The point, which has been beautifully proven by the Rijksmuseum, is that in order for companies to remain successful in the business of distributing IP protected content, they need to not only evolve according to changing consumer behaviour, but to also provide innovative ways to consume their content without charging a hefty price.
The Rijhsmuseum understood this and launched the Rijks Studio initiative, making their IP (works of the artists they exhibit) available digitally to the general public via a format allowing the public to design their interpretations of the masterpieces and related consumer products. With this studio concept came a contest for the best and most innovative result, which would then be developed and commercialized by the museum.
By providing maximum flexibility with and access to its IP, in combination with an incentive to use this gift, the Rijksmuseum has successfully achieved numerous things (not exhaustive):
And all it took was providing free and liberal access to its content…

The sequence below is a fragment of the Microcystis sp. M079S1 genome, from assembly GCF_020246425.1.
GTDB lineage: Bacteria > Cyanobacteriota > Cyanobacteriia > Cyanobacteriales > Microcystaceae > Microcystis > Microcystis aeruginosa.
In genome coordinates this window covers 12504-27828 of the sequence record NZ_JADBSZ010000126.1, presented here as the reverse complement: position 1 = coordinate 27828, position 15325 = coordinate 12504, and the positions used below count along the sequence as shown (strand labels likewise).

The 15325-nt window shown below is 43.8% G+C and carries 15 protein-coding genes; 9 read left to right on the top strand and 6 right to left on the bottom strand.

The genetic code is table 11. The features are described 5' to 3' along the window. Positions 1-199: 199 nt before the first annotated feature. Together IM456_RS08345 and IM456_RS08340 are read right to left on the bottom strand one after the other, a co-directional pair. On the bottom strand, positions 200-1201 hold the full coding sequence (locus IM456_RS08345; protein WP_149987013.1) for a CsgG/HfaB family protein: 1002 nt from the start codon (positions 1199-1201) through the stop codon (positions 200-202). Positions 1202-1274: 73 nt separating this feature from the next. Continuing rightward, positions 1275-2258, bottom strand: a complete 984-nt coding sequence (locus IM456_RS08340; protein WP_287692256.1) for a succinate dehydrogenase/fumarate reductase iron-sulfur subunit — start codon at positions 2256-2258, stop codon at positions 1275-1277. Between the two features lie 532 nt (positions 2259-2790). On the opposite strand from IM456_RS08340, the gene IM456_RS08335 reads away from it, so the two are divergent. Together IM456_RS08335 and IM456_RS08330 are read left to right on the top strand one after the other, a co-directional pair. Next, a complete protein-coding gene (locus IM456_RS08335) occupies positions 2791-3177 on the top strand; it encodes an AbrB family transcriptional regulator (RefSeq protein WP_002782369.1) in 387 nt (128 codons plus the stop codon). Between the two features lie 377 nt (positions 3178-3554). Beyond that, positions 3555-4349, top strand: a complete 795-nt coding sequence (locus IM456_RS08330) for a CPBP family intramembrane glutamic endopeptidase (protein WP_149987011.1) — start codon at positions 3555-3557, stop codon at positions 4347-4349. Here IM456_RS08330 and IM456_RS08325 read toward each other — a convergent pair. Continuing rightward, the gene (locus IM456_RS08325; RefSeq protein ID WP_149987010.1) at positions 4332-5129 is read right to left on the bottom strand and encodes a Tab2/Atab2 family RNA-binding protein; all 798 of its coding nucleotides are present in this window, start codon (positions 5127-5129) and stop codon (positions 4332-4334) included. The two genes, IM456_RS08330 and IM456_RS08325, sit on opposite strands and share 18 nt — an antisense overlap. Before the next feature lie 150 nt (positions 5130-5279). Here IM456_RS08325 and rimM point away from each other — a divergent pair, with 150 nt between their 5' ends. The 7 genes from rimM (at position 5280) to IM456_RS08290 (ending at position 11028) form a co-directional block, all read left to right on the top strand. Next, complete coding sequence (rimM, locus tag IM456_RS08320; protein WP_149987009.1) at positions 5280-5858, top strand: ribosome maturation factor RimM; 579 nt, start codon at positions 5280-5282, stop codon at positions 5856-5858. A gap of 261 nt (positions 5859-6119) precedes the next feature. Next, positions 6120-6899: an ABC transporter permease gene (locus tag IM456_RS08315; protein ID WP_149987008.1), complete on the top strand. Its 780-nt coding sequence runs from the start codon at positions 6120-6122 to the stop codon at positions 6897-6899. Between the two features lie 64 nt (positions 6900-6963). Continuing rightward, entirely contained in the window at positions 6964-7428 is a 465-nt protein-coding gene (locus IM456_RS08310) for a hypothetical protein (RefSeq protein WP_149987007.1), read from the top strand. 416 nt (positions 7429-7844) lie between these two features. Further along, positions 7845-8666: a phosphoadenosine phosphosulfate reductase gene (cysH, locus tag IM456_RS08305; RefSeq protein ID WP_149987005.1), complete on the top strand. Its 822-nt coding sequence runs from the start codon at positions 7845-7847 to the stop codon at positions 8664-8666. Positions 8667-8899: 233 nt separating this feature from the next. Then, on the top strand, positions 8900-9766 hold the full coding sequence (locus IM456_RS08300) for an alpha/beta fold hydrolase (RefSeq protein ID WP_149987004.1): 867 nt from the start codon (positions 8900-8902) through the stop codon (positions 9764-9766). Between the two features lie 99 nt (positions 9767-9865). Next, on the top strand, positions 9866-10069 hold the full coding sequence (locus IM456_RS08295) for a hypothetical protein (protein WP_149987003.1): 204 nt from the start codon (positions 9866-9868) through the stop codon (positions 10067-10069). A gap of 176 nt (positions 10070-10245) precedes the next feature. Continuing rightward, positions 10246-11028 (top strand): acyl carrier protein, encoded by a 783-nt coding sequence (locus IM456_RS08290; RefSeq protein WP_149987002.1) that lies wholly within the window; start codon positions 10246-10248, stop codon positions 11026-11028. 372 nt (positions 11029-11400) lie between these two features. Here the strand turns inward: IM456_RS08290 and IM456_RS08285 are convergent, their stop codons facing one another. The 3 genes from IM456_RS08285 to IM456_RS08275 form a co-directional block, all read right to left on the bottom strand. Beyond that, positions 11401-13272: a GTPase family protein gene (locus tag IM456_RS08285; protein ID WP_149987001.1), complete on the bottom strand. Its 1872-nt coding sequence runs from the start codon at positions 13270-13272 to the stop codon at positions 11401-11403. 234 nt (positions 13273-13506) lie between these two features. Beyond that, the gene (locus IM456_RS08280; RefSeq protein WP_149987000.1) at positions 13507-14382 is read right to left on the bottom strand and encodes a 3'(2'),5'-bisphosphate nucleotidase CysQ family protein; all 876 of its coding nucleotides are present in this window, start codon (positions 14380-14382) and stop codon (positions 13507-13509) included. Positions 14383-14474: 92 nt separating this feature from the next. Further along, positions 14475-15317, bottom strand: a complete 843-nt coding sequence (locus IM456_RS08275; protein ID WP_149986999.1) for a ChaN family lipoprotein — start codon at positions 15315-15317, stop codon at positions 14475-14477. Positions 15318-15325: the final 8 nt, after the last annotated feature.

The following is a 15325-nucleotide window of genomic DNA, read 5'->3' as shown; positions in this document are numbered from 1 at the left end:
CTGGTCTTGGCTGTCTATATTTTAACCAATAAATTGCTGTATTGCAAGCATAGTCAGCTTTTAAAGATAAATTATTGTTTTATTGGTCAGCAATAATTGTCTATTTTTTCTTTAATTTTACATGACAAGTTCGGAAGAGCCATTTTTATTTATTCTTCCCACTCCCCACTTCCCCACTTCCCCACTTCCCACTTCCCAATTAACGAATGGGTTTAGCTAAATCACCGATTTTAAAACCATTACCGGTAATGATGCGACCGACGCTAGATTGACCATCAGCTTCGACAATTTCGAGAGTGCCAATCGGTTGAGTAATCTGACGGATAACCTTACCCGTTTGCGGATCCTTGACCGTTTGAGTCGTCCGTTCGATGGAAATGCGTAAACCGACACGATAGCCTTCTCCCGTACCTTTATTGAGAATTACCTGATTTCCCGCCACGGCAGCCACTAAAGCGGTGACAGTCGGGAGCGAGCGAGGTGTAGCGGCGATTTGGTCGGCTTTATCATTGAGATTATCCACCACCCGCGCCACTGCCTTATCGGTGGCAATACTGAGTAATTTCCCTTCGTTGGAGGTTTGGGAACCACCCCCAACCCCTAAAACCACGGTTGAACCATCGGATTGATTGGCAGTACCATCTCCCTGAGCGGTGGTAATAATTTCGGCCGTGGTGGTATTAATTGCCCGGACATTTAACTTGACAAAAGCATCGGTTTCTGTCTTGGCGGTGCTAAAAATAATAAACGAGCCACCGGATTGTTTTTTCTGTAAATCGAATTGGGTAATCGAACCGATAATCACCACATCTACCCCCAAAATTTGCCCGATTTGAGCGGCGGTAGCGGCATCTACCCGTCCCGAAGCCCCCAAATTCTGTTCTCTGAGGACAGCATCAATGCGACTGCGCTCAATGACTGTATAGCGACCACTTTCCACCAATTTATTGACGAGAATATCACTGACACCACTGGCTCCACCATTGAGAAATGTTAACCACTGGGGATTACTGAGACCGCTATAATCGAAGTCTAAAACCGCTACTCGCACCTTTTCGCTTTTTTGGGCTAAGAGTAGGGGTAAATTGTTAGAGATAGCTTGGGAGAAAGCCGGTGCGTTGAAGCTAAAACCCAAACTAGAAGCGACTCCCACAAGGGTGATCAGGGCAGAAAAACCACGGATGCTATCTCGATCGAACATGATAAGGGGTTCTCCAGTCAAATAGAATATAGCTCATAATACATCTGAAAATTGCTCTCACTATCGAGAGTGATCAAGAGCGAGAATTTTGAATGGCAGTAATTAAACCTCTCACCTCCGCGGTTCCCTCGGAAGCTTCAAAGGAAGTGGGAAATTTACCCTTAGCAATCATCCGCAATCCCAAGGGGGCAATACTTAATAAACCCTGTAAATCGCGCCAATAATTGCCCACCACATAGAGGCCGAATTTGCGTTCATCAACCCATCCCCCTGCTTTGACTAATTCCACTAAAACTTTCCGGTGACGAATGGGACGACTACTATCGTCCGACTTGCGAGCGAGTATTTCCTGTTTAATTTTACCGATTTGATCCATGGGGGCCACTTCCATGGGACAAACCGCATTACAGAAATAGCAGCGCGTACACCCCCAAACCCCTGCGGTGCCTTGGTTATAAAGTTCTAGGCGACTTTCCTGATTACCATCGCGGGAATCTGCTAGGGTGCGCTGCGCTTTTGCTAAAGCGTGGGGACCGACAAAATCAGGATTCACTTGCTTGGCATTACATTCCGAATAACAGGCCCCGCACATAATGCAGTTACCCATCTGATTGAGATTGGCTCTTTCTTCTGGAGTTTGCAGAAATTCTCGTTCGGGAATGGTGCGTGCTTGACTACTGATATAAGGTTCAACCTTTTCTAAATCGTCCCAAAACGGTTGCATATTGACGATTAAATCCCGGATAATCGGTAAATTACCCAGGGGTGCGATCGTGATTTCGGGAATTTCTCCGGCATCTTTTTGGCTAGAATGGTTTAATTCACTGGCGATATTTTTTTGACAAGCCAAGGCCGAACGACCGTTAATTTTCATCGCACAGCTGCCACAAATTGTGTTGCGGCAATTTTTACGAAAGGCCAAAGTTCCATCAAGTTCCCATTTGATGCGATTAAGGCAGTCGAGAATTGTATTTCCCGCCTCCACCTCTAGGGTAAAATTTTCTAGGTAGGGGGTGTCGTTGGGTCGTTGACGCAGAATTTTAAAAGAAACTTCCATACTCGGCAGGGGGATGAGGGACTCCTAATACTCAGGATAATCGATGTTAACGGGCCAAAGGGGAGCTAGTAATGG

Pepsi Max launches a social media campaign driven by innovative content marketing
And with over 5.5m views of their youtube video in less than a month, it can be called a success.
This was part of Pepsi’s #LiveForNow campaign, Pepsi Max built a bus shelter ad in central London that made it appear as if unbelievable events were taking place in the street. The booth used in the video used a camera to film an exact view of the background, which was then overlaid with additional images of unbelievable events
Great way to promote a horror flick! - Devil’s Due
The “smart” startup that identifies and monetizes #video #content #online
This is an excellent example of how a company has combined the digital revolution & the fear of content owners losing-out on revenue streams from social platforms, to build a business that works not only to help keep premium content “shareable”, but to also help content owners monetize that content. Thanks to #ZEFR, content owners need to do less policing of their #IP on the internet since they can #monetize #content that is shared by their fans on sites such as #Youtube. ZEFR has taken their unique algorithm even further by selling the concept of leveraging free-to-view content to brands - ZEFR help brand owners maximize the business benefit of people who believe in their #brands. See how in this video.
The rise of digital media
Interesting stats on how online video usage is growing…